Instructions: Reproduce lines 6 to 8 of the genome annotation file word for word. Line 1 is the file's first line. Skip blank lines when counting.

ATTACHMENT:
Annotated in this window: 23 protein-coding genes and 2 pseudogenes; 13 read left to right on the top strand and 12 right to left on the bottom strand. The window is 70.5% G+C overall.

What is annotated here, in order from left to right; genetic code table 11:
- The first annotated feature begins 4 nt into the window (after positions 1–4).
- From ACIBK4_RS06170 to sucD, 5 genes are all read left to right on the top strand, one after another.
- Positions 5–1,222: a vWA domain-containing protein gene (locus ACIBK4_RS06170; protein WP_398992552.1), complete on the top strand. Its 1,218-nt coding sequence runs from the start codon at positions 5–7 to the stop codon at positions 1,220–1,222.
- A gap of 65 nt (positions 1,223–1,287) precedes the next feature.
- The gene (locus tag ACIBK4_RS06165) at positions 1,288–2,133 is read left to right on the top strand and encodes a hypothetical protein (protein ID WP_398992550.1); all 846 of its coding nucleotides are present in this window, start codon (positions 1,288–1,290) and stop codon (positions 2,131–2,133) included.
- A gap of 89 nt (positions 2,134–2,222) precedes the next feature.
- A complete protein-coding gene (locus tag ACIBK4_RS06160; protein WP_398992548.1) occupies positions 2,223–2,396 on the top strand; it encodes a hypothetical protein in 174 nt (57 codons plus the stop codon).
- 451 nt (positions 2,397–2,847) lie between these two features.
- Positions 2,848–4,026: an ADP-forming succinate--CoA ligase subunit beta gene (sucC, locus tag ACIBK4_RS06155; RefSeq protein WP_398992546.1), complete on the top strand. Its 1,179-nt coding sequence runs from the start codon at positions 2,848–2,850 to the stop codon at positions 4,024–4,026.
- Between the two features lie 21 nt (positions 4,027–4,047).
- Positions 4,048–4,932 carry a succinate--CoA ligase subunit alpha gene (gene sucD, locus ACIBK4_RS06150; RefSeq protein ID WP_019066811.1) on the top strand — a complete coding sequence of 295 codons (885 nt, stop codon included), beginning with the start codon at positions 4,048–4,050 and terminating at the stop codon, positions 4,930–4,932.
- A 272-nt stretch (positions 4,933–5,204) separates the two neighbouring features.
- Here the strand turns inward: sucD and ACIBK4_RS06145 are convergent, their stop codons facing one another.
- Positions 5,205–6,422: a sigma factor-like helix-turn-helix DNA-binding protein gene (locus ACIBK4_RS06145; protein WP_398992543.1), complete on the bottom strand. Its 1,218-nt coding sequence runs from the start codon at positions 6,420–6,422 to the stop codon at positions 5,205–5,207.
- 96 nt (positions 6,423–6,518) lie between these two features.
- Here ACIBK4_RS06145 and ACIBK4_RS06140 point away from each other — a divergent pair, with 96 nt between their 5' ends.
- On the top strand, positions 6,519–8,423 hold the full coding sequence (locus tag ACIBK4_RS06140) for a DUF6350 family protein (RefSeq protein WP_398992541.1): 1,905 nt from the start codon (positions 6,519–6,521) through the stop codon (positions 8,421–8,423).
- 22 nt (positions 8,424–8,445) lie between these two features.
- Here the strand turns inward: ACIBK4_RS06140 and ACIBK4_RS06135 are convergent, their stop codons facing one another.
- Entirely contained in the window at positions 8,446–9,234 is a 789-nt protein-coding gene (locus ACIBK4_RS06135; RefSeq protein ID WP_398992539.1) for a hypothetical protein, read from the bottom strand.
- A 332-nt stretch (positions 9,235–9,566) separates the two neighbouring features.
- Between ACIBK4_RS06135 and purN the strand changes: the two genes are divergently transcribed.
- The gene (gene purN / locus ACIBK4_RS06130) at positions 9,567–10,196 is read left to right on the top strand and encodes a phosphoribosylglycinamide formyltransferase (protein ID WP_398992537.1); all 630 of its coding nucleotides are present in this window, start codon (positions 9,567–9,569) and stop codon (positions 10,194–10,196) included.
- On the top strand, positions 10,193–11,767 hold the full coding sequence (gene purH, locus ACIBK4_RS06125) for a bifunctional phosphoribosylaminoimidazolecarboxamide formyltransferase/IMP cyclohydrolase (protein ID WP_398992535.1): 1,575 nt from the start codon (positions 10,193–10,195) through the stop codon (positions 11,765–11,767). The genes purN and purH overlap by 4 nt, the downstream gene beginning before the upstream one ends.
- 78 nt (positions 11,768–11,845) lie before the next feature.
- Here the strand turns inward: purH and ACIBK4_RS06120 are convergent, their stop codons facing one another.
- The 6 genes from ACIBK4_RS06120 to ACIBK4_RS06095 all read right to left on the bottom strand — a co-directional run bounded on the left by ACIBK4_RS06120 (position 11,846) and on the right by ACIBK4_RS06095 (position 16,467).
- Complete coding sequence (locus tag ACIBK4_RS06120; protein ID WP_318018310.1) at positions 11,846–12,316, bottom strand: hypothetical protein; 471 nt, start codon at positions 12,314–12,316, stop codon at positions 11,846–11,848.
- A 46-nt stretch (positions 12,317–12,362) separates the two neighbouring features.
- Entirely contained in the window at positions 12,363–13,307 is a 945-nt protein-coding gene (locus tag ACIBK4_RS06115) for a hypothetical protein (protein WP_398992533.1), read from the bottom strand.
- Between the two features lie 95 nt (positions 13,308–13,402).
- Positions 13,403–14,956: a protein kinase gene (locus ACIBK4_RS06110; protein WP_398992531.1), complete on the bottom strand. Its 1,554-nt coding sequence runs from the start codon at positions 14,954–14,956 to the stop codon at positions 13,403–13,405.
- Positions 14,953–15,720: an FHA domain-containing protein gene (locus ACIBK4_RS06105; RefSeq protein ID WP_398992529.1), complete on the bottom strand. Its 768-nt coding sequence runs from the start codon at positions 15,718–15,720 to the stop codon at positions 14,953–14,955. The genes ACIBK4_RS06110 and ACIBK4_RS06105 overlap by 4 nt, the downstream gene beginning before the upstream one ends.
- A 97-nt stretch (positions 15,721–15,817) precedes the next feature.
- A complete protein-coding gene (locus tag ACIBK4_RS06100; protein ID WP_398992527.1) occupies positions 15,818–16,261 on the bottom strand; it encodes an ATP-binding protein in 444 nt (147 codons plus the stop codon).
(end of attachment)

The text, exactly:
- A gap of 65 nt (positions 1,223–1,287) precedes the next feature.
- The gene (locus tag ACIBK4_RS06165) at positions 1,288–2,133 is read left to right on the top strand and encodes a hypothetical protein (protein ID WP_398992550.1); all 846 of its coding nucleotides are present in this window, start codon (positions 1,288–1,290) and stop codon (positions 2,131–2,133) included.
- A gap of 89 nt (positions 2,134–2,222) precedes the next feature.